Leeds in 9,000 mile bike ride in memory of cyclists killed on the roads

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This year's theme focuses on improving road safety for cyclists and motorcyclists.

Road safety charity Brake held an event in Victoria Gardens yesterday as part of their Road Safety Week campaign.

This year the theme is ‘Bike Smart’ and to promote the campaign, the charity had a virtual bike cycle.

Staff and locals across Leeds cycled 150 km as part of the nationwide challenge to collectively cycle 9,750 miles.

That figure represents the number of people who are killed or seriously injured on UK roads every year.

In 2017, there were 2,203 road collision casualties in Leeds and 55 cyclists and 68 motorcyclists were killed or seriously injured. This is a 14% reduction from 2016.

Dave Nichols, Community Engagement Manager for Brake, said: “We have had lots of people hopping on to raise awareness and money.

“We even had a Just Eat cyclist who was in between deliveries jump on the bike and do four miles.

“We know that on average in the UK a motorcyclist or a cyclist is killed or seriously injured every hour, so we know the road safety is an issue close to people’s hearts so they really like to get involved.”

The event was held in support with Leeds City Council’s Influencing Travel Behaviour Team.

The council have been encouraging cycling in recent years in order to ease city centre congestion, improve air quality and improve general health and wellbeing

They are working with Brake for Road Safety Week to address concerns and teach cyclists how to stay safe on the road.

The campaign will offer advice for drivers and cyclists, as well as inform people about cycle friendly infrastructure in Leeds.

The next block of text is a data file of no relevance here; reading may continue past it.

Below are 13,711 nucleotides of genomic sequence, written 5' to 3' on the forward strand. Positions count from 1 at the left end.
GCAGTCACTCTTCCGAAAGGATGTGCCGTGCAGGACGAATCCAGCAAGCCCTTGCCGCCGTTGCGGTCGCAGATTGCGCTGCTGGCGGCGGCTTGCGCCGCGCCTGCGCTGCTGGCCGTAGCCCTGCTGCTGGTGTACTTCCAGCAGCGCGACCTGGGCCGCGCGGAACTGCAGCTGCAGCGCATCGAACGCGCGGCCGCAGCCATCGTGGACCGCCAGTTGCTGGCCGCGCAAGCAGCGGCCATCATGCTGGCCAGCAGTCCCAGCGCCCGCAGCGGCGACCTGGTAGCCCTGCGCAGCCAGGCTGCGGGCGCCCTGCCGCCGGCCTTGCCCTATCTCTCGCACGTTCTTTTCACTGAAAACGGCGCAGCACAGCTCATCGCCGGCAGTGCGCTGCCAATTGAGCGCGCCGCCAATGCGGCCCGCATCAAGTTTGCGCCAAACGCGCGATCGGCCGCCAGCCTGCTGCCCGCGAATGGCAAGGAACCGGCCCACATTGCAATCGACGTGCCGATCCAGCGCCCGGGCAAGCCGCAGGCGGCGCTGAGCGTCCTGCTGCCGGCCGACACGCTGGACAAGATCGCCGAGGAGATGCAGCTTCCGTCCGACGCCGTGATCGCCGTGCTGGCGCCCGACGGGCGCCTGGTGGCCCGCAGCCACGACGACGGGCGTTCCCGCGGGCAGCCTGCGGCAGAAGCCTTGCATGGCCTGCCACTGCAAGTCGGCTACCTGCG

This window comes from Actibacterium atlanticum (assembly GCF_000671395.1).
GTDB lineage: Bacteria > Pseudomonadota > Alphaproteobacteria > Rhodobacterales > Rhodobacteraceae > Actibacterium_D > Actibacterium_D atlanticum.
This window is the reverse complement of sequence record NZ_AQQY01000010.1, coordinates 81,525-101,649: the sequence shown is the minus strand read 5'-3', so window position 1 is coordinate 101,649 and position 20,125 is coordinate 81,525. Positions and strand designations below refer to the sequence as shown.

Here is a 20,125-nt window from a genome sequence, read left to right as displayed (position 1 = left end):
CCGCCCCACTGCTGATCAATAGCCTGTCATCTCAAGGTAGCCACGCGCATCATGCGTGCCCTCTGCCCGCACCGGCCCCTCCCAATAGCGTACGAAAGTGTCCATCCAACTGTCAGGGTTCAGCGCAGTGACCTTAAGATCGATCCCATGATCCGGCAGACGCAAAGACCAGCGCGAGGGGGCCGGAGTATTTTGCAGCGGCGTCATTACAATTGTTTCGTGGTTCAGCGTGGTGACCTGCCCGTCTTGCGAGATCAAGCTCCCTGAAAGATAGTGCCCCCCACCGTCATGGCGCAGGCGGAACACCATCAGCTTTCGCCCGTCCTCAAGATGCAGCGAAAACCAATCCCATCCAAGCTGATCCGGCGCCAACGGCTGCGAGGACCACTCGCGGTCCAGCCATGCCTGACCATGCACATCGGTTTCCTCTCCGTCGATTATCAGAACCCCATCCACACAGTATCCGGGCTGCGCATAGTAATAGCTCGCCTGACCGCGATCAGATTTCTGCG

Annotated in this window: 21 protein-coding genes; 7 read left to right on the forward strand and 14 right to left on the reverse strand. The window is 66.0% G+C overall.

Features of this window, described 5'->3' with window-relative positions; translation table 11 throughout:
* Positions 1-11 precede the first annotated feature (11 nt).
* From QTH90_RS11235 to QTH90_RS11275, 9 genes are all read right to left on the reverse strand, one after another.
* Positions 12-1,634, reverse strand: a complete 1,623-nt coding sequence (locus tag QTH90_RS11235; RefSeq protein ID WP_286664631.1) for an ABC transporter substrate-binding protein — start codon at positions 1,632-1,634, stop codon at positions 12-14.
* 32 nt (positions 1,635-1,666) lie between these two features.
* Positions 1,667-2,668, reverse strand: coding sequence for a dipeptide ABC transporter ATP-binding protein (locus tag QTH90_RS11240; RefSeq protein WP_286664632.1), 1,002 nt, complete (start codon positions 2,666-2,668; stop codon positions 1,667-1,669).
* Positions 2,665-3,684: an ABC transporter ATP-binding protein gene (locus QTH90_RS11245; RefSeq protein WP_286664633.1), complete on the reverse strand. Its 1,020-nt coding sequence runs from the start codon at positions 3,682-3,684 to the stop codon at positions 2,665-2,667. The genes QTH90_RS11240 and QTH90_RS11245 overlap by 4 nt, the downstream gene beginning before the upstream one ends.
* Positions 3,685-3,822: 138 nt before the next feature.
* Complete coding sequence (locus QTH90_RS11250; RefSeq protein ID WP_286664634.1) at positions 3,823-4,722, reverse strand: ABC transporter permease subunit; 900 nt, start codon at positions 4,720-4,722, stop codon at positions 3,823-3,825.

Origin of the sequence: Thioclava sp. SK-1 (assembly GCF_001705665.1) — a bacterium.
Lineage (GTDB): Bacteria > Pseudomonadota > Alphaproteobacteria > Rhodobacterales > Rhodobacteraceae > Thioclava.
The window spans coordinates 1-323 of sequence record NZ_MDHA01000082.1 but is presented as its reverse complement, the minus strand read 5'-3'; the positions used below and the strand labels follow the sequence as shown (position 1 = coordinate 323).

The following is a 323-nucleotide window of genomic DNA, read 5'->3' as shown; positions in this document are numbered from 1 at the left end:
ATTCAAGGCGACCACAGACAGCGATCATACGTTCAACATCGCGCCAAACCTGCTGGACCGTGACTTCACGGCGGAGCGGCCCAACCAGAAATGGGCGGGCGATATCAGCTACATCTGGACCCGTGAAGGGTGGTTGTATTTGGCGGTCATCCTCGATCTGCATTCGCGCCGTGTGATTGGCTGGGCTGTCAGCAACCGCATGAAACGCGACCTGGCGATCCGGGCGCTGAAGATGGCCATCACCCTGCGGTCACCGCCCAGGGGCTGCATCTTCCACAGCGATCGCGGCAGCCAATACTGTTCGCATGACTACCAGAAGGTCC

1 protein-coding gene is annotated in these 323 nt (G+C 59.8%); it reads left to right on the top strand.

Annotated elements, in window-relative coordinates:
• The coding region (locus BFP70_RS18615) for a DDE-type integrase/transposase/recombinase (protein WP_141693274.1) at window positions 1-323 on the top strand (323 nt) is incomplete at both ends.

Becky James, Team Leader for Road Safety at Leeds City Council, said: “Every single road traffic collision is a tragedy for the people involved and their loved ones but actually the long-term trends show that the roads in Leeds are safer than they have ever been.

“That's not to say there is not more work to be done but we do need people to take responsibility and think about what they are doing. So much of what is happening is because people are busy or distracted and they are not giving the road their full attention.

“At the end of the day there is only so much road space available and we need to share that space. Drivers need to be aware of cyclists and cyclists need to be aware of drivers.

“We all want to get to where we are going safely and no-one wants to be involved in a road traffic collision. It’s just about encouraging everyone to use the roads with consideration for others.”

The virtual cycle will travel to Cardiff, Glasgow and finish in Manchester on Friday, November 23.

Road Safety Week runs from Monday, November 19 to Sunday, November 25.